Here, Sarah Mumford contemplates the need to cultivate creativity in schools to ensure that young people not only ‘thrive’ but also, potentially, literally, ‘survive’ in future.
In the words of the 1980s pop song ‘I believe that children are our future. Teach them well and let them lead the way….’ (Songwriters: Linda Creed / Michael Masser Greatest Love of All lyrics © Sony/ATV Music Publishing LLC). For young people to lead the way in future the knowledge they acquired in school is not enough. It is not enough to memorise and represent facts alone. Knowing something is not the same as doing something. Knowing the challenges in life is not the same as finding ways to manage and overcome them. Right now, for example, knowing that the survival of our species and the world we live in is in jeopardy – as highlighted most poignantly and powerfully of late by 16 yr old Greta Thunberg – is not enough. The knowledge that we are steadily using up all the world’s resources and creating conditions in which natural resources are unable to recover is not enough. If humans and the planet we live on are to survive long term then new applicable ideas are needed – and needed fast. Now is the time for innovative solutions – both social and physical. Now is the time for creativity like never before.
Never before has the need for creative thinking and innovative ideas been more pressing – for ideas to emerge that can help solve the real world people-driven challenges of industrialization, pollution, carbon emissions, reliance on single-use plastics etc – if we are to stand a chance of alleviating the climate crisis we are now faced with.
At IVE we believe that human creativity generates the ideas that drive innovation. We believe that innovative ideas come from creative mind-sets. Creative mind-sets can be cultivated by: building on past and existing ideas; when people are highly motivated to find solutions; when given the right environment in which to work; by talking and working together; by focusing on specific things within defined parameters – and with persistence and some good fortune!
Right now IVE are successfully helping business leaders relearn creative behaviours, enabling them to adapt in an ever-changing world. Our commercial creativity training with businesses helps to support our charitable work with disadvantaged children and young people. We are currently developing Applied Creativity Labs for children and young people in schools to help to cultivate their creativity and keep their creative abilities alive as they move through their childhood.
As children grow into adulthood it would appear that non-creative behaviours become the norm.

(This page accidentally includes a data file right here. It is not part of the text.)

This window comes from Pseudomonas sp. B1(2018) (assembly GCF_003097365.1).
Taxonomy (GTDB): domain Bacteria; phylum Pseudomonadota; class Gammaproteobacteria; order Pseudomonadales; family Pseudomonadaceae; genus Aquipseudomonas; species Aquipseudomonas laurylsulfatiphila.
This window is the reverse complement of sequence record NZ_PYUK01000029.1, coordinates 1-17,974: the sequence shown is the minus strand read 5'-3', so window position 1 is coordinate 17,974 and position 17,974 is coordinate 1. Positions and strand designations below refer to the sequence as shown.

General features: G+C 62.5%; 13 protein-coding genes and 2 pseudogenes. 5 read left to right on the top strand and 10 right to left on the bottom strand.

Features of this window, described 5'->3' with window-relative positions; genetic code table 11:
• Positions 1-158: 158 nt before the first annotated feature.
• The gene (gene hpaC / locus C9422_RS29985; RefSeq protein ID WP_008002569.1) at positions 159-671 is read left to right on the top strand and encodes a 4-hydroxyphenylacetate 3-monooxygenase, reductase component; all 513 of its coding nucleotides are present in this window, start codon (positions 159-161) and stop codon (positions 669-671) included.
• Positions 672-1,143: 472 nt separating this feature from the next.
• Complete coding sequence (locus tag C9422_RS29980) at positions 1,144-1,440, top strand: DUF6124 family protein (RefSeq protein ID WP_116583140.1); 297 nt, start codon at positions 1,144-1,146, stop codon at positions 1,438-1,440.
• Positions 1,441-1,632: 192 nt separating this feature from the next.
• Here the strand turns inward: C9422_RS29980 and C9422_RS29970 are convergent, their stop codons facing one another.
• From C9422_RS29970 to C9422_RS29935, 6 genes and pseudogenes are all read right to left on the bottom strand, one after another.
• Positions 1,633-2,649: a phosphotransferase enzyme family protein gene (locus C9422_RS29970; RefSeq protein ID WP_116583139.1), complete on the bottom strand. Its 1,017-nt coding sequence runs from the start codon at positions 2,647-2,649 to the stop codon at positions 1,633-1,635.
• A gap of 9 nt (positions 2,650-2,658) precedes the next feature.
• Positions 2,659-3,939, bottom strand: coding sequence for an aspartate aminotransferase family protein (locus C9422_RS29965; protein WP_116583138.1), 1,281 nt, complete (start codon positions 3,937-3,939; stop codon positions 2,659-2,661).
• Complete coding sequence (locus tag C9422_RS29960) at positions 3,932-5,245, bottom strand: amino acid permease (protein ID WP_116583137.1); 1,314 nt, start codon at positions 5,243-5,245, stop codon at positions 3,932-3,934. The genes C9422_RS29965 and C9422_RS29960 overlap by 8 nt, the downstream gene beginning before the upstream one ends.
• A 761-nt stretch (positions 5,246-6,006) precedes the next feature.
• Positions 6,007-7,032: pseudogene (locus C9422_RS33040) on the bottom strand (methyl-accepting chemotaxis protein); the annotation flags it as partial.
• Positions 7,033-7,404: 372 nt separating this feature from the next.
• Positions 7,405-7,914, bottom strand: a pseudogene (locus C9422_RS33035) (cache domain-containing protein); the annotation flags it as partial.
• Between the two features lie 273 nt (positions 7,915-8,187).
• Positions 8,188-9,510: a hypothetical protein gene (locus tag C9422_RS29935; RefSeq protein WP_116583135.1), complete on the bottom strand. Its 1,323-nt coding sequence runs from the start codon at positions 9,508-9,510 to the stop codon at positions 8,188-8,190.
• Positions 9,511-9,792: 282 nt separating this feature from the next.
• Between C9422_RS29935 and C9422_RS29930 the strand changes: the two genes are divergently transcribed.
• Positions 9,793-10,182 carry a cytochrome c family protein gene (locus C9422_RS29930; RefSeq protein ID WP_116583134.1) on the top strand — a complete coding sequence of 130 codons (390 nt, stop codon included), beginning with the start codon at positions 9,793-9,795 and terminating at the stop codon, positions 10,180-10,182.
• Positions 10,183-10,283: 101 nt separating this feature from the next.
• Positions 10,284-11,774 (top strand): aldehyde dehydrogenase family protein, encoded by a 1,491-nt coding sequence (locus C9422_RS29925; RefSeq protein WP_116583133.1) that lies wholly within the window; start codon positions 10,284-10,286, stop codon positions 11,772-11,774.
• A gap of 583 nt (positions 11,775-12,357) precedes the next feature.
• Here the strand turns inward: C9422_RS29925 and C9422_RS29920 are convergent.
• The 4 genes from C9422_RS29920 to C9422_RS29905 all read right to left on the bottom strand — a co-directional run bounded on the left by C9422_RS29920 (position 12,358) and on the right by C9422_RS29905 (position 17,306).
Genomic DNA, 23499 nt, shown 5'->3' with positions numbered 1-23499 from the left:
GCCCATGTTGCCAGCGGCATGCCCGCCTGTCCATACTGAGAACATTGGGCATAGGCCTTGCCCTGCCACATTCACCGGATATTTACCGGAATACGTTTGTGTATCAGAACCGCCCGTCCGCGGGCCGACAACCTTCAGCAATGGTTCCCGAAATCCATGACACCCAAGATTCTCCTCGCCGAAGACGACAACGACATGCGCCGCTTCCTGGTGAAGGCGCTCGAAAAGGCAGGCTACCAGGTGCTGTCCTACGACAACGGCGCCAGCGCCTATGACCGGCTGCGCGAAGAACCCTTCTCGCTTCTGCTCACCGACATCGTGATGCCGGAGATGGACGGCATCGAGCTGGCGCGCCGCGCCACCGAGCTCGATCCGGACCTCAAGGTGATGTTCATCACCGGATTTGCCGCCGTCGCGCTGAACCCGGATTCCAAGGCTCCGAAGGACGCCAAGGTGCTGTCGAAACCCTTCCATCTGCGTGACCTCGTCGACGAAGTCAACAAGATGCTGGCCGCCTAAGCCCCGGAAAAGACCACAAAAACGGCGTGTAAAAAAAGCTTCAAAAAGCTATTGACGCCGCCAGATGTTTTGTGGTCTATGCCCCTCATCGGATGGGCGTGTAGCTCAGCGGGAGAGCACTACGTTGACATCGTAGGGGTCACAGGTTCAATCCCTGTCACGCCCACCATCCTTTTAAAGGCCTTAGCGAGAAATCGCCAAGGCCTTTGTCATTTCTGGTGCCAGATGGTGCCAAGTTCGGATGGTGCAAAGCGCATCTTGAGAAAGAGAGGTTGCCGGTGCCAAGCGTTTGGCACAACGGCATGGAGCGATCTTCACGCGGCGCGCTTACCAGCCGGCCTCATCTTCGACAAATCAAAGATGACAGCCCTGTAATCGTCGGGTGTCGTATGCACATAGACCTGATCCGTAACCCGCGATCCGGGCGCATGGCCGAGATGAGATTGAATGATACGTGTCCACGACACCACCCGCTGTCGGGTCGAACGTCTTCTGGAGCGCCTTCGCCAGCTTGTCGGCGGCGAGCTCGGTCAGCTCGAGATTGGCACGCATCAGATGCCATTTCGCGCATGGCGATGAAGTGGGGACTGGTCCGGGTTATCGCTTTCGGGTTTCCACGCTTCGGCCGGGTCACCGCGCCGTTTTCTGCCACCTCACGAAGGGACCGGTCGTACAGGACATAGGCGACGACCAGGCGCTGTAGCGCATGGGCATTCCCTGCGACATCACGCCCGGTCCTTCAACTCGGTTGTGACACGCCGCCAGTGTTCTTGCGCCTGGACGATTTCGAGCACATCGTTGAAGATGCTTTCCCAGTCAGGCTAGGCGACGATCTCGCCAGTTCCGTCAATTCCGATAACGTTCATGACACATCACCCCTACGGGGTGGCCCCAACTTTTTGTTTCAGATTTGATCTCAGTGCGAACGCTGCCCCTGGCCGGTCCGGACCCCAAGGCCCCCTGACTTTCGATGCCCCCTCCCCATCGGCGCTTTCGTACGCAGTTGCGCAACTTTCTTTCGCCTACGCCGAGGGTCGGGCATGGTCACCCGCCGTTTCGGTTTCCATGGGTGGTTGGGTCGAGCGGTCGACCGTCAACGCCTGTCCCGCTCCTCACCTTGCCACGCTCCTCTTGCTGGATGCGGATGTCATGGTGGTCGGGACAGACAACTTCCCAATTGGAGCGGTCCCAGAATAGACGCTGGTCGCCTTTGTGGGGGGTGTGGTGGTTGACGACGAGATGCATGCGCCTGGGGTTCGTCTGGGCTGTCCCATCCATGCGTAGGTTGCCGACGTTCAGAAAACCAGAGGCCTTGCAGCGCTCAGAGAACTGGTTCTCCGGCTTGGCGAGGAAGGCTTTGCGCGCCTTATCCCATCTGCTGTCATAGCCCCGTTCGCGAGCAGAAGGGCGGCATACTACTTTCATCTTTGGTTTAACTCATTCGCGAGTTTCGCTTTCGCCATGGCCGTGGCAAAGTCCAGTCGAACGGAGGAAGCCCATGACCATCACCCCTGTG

In 1968 George Land (author, scientist and consultant) established that at 5 years of age 98% children have ‘genius’ levels of creativity; that at aged 10 this has reduced to 30% and that by the age of 15, these levels had reduced to just 12%. The same test, which has now been conducted with over 1 million adults suggests that just 2% have the same level of creativity as 98% of 5 year olds.
“What we have concluded, is that non-creative behavior is learned.”
The PISA levels (Programme for International Student Assesment – devised by OECD – Organisation for Economic Cooperation and Development) test if 15 year olds in 80 economies globally can apply what they have learned in schools to real life situations. They test whether 15 year olds have the social and emotional skills to thrive in future. The tests cover science, reading, maths, collaborative problem-solving, financial literacy and most recently global competencies, such as open-mindedness. Conducting these tests when young people are 15, and with just 12% of creativity left in them – if George Land is to be believed – might well lead one to ponder. Andreas Schleicher*, (German data scientist and Head of Education at the OECD) has recognised that, in this digital age, with the rise of artificial intelligence (AI) and the Internet of Things (IOT), measuring young people’s capacity to remember facts is potentially pointless long term given robots can handle all of that quite easily. What robots can’t do is what humans can – imagine, create, question and collaborate – not yet at least!
With this in mind PISA now think creativity can be cultivated, measured and its development in young people tracked. They are working on a way to assess, and have students assess, creative thinking – such as being inquisitive and persistent – in the PISA tests from 2021.
Coming back to the real world challenge of global warming and the future of life on earth, all that has contributed to it and all that it entails, this has to be a step in the right direction given that PISA levels are huge drivers of change in education systems around the world. Schools in future will be measured on the degree to which they are able to cultivate creativity in their pupils – on how they enable them to think creatively and come up with innovative, applicable ideas. These applicable, innovative ideas are needed to ensure our survival long term.
Creative thinking is needed to both find practical solutions (IVE’s first Applied Creativity Lab will focus on cultivating innovative solutions to the real world problem of air pollution in Leeds) and socio-emotional and psychological solutions too – with the ultimate test being how to bring all the world’s leaders together to work towards one common goal – the continuation of life on earth.
Those of a certain age may well remember an advert for a particular beer. An ageing swimmer would attempt to swim across a harbour…Read More
‘Humans are very adaptable: we can still fix this. But the opportunity to do so will not last for long. We must start today.’…Read More
A version of this article was first published on November 29th 2019 by CIN News. Be efficient, design think, adopt best practice, use new…Read More